Here I would say 100% of presentations I see have YourCo as the leading player usually position in the upper right quadrant. Again, that’s as per my comments on Harvey Balls it is probably OK since for some reason, maybe tradition, we just accept that you’re going to say this and you get a free pass. But even if you’re the best on your slide use this as an opportunity to really talk openly about what you believe customers want and why you believe your positioning will help you succeed in the long run.
“We have no real competition”
I hate when I hear companies say this. In some rare circumstances it is conceivable that this is true but it is very seldom. The first thoughts many VCs have when you say this (and many novices do say this) is that “if there’s no competition maybe it’s because there’s no real market?” or the variant, “if there’s no real competition it is going to take way too long to educate the market and adoption will be slow – yuck.” But the most common thing they’re probably thinking is, “of course there’s competition – you’re just either naïve I thinking there’s not or you’re not being direct with me. Either of these is a problem.”
Why do we want to know your competitors? Aside from the reasons mentioned above (with no competition there is either no market or long time to educate the market), we also want to know because if we get serious about evaluating your company we really want to understand the industry you’re competing in, which means researching the competition. We also want to hear how you think about your competitors and your market and how you will respond to the inevitable changes by your competitors. And frankly we want to know that you spend some time thinking about the competition and how you’ll differentiate.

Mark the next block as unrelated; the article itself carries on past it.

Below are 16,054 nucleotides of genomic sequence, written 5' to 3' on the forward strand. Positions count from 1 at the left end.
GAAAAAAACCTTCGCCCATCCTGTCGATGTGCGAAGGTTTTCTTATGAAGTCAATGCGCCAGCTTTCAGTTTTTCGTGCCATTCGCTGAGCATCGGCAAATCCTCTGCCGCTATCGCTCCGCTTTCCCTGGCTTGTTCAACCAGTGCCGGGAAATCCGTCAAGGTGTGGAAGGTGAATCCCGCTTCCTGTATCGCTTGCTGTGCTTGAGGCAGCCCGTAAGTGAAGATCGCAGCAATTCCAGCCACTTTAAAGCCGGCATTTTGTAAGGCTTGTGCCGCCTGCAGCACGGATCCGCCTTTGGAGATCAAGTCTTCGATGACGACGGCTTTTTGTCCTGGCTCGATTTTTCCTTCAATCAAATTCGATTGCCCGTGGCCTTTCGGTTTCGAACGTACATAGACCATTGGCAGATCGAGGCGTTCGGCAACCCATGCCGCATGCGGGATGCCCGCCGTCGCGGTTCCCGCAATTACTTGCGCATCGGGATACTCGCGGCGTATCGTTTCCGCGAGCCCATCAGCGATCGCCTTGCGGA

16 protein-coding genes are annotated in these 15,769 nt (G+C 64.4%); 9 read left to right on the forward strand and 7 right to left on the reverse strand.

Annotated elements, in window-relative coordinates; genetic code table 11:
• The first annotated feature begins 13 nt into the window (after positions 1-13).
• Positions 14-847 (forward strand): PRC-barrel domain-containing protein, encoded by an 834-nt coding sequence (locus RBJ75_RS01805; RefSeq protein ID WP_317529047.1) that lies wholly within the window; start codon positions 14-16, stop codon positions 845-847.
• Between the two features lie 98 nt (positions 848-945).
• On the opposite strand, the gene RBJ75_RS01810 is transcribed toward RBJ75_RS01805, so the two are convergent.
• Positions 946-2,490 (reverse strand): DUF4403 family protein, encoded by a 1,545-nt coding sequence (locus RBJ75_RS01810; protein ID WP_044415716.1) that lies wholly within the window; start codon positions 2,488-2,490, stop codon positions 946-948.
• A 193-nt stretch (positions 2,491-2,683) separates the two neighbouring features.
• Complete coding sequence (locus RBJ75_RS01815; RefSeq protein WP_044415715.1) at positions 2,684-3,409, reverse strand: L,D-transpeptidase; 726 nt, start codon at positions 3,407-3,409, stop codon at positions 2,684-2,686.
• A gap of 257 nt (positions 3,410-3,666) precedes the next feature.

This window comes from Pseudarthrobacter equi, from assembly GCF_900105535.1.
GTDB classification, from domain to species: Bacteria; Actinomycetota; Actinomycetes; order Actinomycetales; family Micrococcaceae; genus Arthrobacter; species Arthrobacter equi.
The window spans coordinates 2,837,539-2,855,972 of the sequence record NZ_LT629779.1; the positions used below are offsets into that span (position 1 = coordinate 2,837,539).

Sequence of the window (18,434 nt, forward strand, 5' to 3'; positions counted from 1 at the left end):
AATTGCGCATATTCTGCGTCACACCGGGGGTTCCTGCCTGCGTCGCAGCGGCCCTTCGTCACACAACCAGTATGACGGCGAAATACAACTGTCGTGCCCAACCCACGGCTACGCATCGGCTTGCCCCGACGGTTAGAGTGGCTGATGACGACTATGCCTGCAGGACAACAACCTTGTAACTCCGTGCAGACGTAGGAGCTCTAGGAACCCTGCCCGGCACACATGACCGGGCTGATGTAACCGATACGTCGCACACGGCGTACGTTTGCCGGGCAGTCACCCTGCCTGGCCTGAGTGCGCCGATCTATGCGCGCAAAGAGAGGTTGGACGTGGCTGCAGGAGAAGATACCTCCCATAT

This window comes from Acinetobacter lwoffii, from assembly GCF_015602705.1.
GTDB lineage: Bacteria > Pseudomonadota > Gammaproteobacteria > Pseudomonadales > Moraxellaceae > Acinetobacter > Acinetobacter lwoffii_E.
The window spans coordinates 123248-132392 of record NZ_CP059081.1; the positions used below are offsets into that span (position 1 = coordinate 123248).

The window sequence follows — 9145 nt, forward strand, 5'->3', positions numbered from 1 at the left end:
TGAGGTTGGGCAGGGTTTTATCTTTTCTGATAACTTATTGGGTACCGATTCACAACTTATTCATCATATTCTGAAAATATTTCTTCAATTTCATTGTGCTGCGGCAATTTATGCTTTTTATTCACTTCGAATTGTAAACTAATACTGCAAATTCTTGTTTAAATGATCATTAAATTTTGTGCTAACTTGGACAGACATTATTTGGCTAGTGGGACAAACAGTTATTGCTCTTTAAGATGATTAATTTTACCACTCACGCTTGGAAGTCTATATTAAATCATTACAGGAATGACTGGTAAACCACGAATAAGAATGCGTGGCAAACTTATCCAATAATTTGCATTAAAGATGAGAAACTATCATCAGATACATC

But what would you do if you actually had no competitors? In that rare case you’d need to talk about the substitute products that exist in the market or how customer are solving the problem you’re addressing with work-around solutions today. You can talk about your biggest problem being inertia (as it often is in sales) and how you’re going to solve that problem. Even better – just find some competitor to compare yourself to – it will make life far easier.
“Our competition sucks”
So I know that no company pitching us actually says it this harshly but the disdain for your competitor is often felt in the word choices and how you position them. Having grown up in the US, I was used to this kind of “slash-and-burn” competitive positioning when talking to VCs, the press and even customers. This is the style of Larry Ellison, Steve Jobs or Marc Benioff.
But I lived in the UK for nearly a decade and learned a lot from them in being gracious to competition. It is simply “not the done thing” to be brash about competition as US companies would be and I find this to be a better way to position yourselves. Even though we tolerate these kinds of attacks in our society (think politics) – the people who seem to stay above it all I believe garner a better impression of themselves.
So I recommend pointing out the positive things your competitors do and giving an honest sense of where you differentiate (e.g. not a falsely positive comment about the competition but a true one). “Our competitor has been in the market for 6 years, which clearly gives them an advantage in terms of features and a large installed base. Where we hope to continue to differentiate with customers is in the simplicity of our design. Because our product wasn’t built 6 years ago we were able to take advantage of many of the Ajax-based toolsets that are newer on the market and thus have a more intuitive design. Had we been around 6 years ago we would have built more of a legacy system and, of course, once you have a large installed base it’s much harder to change your product.”
Next up: Customer Adoption or “Traction”